From the journals: JLR
Lipid flux in the small intestine. New treatment for a lipid imbalance. Read about articles on these topics recently published in the Journal of Lipid Research.
Let me in! Lipid flux in the small intestine
The mammalian digestive tract consists of five distinct compartments that collectively absorb nutrients, water and electrolytes, and excrete waste products. The small intestine is where food-derived amino acids, carbohydrates and lipids are transported from the intestinal lumen to the lymph and blood so they ultimately can reach the adipose tissue, heart and muscles for storage or energy production. The functional unit of the intestine is the enterocyte, a cell with two structurally and functionally different membrane regions: the apical domain facing the lumen and the basolateral domain interacting with the neighboring cells and with the lymphatic and blood vessels.
Past research has focused on the unidirectional path for dietary lipids from intestinal lumen to lymph via the enterocyte’s apical brush border membrane. This apical track supplies triglycerides, cholesterol and phospholipids to the general circulation for uptake by peripheral tissues, while a small fraction remain inside the enterocyte. In a recent review published in the Journal of Lipid Research, Joshua R. Cook and colleagues from Columbia University and the University of Pittsburgh describe details of intestinal lipid flux and highlight the dual track model via the basolateral membrane.
As the authors explain, scientific evidence dating to the 1950s suggests the basolateral track supplies the enterocyte with a second type of lipid reserves derived mainly from uptake of circulating free fatty acids and triglycerides and from newly synthesized lipids from circulating carbohydrates. Researchers know less about the fate and physiological relevance of these basolateral track lipids. The authors present evidence suggesting that intestinal fatty acids could undergo oxidation for energy production during fasting, could be fluxed to adjacent cells or could be used during synthesis of complex lipids.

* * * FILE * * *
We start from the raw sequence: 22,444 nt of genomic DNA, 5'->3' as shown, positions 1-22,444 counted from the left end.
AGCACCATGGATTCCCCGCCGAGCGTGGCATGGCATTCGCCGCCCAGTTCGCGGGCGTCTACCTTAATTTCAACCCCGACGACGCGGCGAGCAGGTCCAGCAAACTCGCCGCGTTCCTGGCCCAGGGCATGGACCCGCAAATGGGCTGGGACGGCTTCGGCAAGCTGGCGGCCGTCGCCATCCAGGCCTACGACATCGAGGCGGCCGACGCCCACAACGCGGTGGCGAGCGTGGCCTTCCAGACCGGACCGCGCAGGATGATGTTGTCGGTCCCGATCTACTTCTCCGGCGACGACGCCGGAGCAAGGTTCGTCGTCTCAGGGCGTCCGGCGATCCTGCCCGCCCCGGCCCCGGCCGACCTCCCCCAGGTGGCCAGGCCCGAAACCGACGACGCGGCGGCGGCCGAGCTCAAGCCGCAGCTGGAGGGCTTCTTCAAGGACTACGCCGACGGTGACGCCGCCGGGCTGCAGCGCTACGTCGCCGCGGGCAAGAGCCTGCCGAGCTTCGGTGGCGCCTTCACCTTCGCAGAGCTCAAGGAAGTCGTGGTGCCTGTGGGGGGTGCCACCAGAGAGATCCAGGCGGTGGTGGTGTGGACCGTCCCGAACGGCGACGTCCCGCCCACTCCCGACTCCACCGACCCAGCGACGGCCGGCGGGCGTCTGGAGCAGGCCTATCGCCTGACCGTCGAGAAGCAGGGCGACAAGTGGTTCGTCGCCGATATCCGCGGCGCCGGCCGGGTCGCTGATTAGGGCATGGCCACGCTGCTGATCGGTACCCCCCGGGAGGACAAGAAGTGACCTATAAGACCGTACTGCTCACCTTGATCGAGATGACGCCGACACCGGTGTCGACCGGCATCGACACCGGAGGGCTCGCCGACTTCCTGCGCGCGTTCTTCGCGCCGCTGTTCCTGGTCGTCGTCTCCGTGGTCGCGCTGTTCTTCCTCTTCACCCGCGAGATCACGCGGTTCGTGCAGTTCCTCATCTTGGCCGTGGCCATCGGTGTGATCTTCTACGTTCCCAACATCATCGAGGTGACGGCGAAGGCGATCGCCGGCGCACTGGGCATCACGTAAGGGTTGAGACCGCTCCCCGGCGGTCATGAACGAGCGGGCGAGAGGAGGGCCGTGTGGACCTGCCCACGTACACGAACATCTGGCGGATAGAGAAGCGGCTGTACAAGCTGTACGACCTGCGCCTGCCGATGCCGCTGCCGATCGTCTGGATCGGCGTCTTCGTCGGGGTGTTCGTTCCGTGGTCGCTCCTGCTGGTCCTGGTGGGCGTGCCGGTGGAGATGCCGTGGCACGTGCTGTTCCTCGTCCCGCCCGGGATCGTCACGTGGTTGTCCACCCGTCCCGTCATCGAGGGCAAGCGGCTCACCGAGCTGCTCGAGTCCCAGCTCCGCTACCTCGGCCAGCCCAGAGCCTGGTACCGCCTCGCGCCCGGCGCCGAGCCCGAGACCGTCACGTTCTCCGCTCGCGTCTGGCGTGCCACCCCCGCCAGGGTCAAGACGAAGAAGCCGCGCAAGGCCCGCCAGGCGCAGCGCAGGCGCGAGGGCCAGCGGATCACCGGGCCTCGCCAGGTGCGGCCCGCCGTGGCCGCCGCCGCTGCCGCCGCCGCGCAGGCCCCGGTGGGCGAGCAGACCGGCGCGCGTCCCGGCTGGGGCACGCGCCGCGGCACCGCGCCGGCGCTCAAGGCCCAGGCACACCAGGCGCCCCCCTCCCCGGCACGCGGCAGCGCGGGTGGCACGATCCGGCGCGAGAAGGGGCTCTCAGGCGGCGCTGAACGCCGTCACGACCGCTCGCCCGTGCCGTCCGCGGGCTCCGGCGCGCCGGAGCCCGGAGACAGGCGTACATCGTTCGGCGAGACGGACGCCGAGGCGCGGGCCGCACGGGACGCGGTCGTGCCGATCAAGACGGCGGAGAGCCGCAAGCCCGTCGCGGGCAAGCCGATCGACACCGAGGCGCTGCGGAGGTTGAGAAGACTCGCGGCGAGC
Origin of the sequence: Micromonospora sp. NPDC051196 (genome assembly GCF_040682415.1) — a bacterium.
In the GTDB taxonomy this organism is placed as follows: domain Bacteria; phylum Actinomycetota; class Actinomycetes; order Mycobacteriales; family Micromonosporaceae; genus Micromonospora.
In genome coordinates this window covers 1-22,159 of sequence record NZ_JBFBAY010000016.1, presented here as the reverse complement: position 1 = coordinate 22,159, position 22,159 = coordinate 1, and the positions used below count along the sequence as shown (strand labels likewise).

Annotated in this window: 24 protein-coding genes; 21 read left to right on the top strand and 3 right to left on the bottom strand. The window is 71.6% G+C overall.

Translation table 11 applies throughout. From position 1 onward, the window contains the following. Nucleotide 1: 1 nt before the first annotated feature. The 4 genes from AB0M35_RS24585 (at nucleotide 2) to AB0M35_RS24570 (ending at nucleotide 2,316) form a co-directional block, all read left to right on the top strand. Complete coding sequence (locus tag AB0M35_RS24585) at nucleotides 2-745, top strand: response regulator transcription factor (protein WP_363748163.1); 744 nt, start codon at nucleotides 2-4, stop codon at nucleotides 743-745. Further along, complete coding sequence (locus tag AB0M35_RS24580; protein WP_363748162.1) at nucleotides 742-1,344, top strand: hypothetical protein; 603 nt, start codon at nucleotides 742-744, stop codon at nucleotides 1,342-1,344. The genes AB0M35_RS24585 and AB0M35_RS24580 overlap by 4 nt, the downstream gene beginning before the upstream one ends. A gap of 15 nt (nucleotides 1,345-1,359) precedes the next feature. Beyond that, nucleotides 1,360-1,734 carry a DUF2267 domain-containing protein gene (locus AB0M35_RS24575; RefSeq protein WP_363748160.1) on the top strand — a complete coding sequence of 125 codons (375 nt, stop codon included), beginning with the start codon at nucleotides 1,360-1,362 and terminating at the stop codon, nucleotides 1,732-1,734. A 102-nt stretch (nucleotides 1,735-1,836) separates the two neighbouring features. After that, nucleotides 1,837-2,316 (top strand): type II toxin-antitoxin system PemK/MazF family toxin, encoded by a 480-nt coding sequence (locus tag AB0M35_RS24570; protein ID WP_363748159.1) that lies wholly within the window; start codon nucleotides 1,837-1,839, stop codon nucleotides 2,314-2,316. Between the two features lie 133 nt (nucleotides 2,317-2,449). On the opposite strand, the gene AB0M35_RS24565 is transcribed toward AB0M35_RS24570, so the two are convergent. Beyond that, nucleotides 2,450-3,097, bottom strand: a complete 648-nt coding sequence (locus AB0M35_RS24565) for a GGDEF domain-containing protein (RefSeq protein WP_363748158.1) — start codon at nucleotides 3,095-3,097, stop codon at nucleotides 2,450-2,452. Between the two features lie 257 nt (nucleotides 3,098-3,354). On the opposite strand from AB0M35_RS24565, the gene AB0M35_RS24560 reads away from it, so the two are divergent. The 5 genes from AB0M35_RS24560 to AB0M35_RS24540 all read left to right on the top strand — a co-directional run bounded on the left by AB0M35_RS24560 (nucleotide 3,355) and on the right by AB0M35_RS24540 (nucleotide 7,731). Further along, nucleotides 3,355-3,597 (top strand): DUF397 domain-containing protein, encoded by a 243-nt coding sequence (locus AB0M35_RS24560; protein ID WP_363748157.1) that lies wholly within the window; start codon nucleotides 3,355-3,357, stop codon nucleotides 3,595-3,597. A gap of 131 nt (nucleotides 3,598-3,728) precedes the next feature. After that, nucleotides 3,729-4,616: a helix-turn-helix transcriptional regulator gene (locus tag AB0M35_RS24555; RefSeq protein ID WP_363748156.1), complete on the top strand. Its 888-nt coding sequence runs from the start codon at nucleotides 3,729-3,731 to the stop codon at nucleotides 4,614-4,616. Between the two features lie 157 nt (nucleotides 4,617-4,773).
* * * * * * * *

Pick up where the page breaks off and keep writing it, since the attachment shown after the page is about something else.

Cook and colleagues also explore the crosstalk between the apical and basolateral tracks in the context of metabolism regulation. The authors hypothesize that these tracks work synergistically as an energy-sensing circuit, with the apical as what they call a “systemic fat output” and the basolateral track as a conduit for “systemic fat return” depending on whole-body energy status and needs.
Further research is needed to understand the implications of this integrated response in metabolic diseases such as obesity and diabetes.
New treatment for a lipid imbalance
The abnormal imbalance of plasma lipids, or dyslipidemia, is a well-known risk factor for cardiovascular diseases. One such imbalance is an increase of circulating triglycerides, or TG, called hypertriglyceridemia, which affects between 14% and 38% of the world’s population. Treatments include changes in diet and lifestyle or drugs such as statins and fibrates.
Rene Rodriguez–Gutierrez from the Autonomous University of Nuevo León, Mexico, and collaborators from the pharmaceutical industry are exploring other options. They recently conducted a clinical trial comparing the efficacy and safety of the drugs saroglitazar and fenofibrate in patients with severe dyslipidemia, and their findings were published in the Journal of Lipid Research. Both drugs act on the peroxisome proliferator-activated receptors, or PPARs, a group of proteins in the cellular nucleus that act as energy sensors, influencing lipid and glucose metabolism. While fenofibrate is a well-established PPAR alpha agonist for the management of dyslipidemias, saroglitazar is a recently developed PPAR alpha and gamma dual agonist. Saroglitazar has been effective in lowering triglyceride levels and increasing insulin sensitivity in patients with moderate lipid imbalance, but researchers had not yet evaluatred its use on severe dyslipidemia.
Rodriguez–Gutierrez and colleagues treated 41 patients with moderate to severe hypertriglyceridemia with either saroglitazar or fenofibrate for 12 weeks and calculated the percent change in TG levels compared to baseline. They found that the dual PPARα and γ agonist saroglitazar induced a 55.3% mean reduction in TG levels compared to the 41.1% achieved by the PPARα agonist fenofibrate. Furthermore, 24% of the patients treated with saroglitazar had normal TG levels at the end of the 12 weeks compared to 12.2% of those receiving fenofibrate. Also, diabetic patients receiving saroglitazar showed a significant reduction in fasting insulin and C-peptide, suggesting additional benefits for insulin sensitivity. None of the patients reported serious adverse effects during the treatment.
The authors concluded that a 12-week course of saroglitazar was not inferior to fenofibrate in lowering TG levels in moderate to severe hypertriglyceridemia. Furthermore, they reported other benefits of saroglitazar over fenofibrate such as lesser indication of liver and kidney damage. Future studies could expand on the unique effects of dual PPARα and γ activation as treatment for lipid imbalance.
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